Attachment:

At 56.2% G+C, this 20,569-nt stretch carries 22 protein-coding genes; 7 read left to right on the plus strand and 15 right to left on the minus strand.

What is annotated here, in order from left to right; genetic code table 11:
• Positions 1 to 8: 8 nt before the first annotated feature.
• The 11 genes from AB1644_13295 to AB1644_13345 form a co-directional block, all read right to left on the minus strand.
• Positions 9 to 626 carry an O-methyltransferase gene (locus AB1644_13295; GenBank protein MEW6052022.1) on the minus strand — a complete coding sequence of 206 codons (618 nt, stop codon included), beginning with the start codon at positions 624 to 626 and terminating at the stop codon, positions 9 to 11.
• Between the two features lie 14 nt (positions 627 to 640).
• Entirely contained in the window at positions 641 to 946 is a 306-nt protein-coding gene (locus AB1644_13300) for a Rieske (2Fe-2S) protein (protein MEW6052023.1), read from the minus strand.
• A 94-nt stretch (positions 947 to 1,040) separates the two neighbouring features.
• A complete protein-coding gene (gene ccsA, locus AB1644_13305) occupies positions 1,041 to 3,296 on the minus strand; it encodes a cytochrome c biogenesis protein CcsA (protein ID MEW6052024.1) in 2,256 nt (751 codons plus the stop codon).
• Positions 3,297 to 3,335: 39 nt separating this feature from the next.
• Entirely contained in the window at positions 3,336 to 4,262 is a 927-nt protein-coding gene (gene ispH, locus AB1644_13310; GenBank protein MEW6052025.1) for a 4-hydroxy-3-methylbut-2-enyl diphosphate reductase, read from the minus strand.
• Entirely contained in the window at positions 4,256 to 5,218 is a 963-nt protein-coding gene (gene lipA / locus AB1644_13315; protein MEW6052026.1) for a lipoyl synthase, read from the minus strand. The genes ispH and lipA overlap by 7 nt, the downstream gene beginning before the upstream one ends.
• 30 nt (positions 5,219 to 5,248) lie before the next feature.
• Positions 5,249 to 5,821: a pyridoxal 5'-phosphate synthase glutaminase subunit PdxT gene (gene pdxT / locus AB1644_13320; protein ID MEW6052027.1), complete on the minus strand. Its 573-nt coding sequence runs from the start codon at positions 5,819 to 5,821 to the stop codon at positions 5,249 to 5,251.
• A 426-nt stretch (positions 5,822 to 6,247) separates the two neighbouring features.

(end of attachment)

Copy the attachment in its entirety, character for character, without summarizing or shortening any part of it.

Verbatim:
At 56.2% G+C, this 20,569-nt stretch carries 22 protein-coding genes; 7 read left to right on the plus strand and 15 right to left on the minus strand.

What is annotated here, in order from left to right; genetic code table 11:
• Positions 1 to 8: 8 nt before the first annotated feature.
• The 11 genes from AB1644_13295 to AB1644_13345 form a co-directional block, all read right to left on the minus strand.
• Positions 9 to 626 carry an O-methyltransferase gene (locus AB1644_13295; GenBank protein MEW6052022.1) on the minus strand — a complete coding sequence of 206 codons (618 nt, stop codon included), beginning with the start codon at positions 624 to 626 and terminating at the stop codon, positions 9 to 11.
• Between the two features lie 14 nt (positions 627 to 640).
• Entirely contained in the window at positions 641 to 946 is a 306-nt protein-coding gene (locus AB1644_13300) for a Rieske (2Fe-2S) protein (protein MEW6052023.1), read from the minus strand.
• A 94-nt stretch (positions 947 to 1,040) separates the two neighbouring features.
• A complete protein-coding gene (gene ccsA, locus AB1644_13305) occupies positions 1,041 to 3,296 on the minus strand; it encodes a cytochrome c biogenesis protein CcsA (protein ID MEW6052024.1) in 2,256 nt (751 codons plus the stop codon).
• Positions 3,297 to 3,335: 39 nt separating this feature from the next.
• Entirely contained in the window at positions 3,336 to 4,262 is a 927-nt protein-coding gene (gene ispH, locus AB1644_13310; GenBank protein MEW6052025.1) for a 4-hydroxy-3-methylbut-2-enyl diphosphate reductase, read from the minus strand.
• Entirely contained in the window at positions 4,256 to 5,218 is a 963-nt protein-coding gene (gene lipA / locus AB1644_13315; protein MEW6052026.1) for a lipoyl synthase, read from the minus strand. The genes ispH and lipA overlap by 7 nt, the downstream gene beginning before the upstream one ends.
• 30 nt (positions 5,219 to 5,248) lie before the next feature.
• Positions 5,249 to 5,821: a pyridoxal 5'-phosphate synthase glutaminase subunit PdxT gene (gene pdxT / locus AB1644_13320; protein ID MEW6052027.1), complete on the minus strand. Its 573-nt coding sequence runs from the start codon at positions 5,819 to 5,821 to the stop codon at positions 5,249 to 5,251.
• A 426-nt stretch (positions 5,822 to 6,247) separates the two neighbouring features.